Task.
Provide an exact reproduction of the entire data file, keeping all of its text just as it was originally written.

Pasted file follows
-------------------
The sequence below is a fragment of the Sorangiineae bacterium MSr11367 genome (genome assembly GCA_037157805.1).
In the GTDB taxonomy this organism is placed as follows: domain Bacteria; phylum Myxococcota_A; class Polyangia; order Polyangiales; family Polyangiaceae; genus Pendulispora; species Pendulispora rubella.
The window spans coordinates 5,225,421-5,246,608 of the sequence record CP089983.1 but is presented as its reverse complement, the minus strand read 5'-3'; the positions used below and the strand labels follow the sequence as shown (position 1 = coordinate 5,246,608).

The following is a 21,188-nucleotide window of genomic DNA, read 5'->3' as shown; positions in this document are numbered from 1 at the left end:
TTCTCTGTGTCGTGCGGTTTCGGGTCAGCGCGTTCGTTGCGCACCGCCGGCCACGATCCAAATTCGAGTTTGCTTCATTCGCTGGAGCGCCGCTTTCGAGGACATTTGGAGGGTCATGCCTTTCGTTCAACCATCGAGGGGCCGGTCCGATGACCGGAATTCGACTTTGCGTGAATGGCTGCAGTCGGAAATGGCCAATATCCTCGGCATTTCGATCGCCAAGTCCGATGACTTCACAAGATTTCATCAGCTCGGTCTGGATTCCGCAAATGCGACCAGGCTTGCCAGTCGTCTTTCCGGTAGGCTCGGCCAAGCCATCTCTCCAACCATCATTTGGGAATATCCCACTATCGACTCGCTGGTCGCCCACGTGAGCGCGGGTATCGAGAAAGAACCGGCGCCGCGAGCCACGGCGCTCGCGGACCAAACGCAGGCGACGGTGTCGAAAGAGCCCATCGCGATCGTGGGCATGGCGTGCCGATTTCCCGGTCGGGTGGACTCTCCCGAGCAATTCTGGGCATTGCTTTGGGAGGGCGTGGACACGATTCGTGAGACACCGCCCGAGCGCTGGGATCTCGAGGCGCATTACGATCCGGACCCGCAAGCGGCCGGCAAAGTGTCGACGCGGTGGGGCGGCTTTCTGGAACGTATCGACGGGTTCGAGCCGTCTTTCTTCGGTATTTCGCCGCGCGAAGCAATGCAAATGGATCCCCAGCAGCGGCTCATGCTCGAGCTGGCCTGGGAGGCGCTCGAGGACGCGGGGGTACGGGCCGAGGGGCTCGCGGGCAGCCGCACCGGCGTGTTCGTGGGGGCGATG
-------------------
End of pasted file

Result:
The sequence below is a fragment of the Sorangiineae bacterium MSr11367 genome (genome assembly GCA_037157805.1).
In the GTDB taxonomy this organism is placed as follows: domain Bacteria; phylum Myxococcota_A; class Polyangia; order Polyangiales; family Polyangiaceae; genus Pendulispora; species Pendulispora rubella.
The window spans coordinates 5,225,421-5,246,608 of the sequence record CP089983.1 but is presented as its reverse complement, the minus strand read 5'-3'; the positions used below and the strand labels follow the sequence as shown (position 1 = coordinate 5,246,608).

The following is a 21,188-nucleotide window of genomic DNA, read 5'->3' as shown; positions in this document are numbered from 1 at the left end:
TTCTCTGTGTCGTGCGGTTTCGGGTCAGCGCGTTCGTTGCGCACCGCCGGCCACGATCCAAATTCGAGTTTGCTTCATTCGCTGGAGCGCCGCTTTCGAGGACATTTGGAGGGTCATGCCTTTCGTTCAACCATCGAGGGGCCGGTCCGATGACCGGAATTCGACTTTGCGTGAATGGCTGCAGTCGGAAATGGCCAATATCCTCGGCATTTCGATCGCCAAGTCCGATGACTTCACAAGATTTCATCAGCTCGGTCTGGATTCCGCAAATGCGACCAGGCTTGCCAGTCGTCTTTCCGGTAGGCTCGGCCAAGCCATCTCTCCAACCATCATTTGGGAATATCCCACTATCGACTCGCTGGTCGCCCACGTGAGCGCGGGTATCGAGAAAGAACCGGCGCCGCGAGCCACGGCGCTCGCGGACCAAACGCAGGCGACGGTGTCGAAAGAGCCCATCGCGATCGTGGGCATGGCGTGCCGATTTCCCGGTCGGGTGGACTCTCCCGAGCAATTCTGGGCATTGCTTTGGGAGGGCGTGGACACGATTCGTGAGACACCGCCCGAGCGCTGGGATCTCGAGGCGCATTACGATCCGGACCCGCAAGCGGCCGGCAAAGTGTCGACGCGGTGGGGCGGCTTTCTGGAACGTATCGACGGGTTCGAGCCGTCTTTCTTCGGTATTTCGCCGCGCGAAGCAATGCAAATGGATCCCCAGCAGCGGCTCATGCTCGAGCTGGCCTGGGAGGCGCTCGAGGACGCGGGGGTACGGGCCGAGGGGCTCGCGGGCAGCCGCACCGGCGTGTTCGTGGGGGCGATG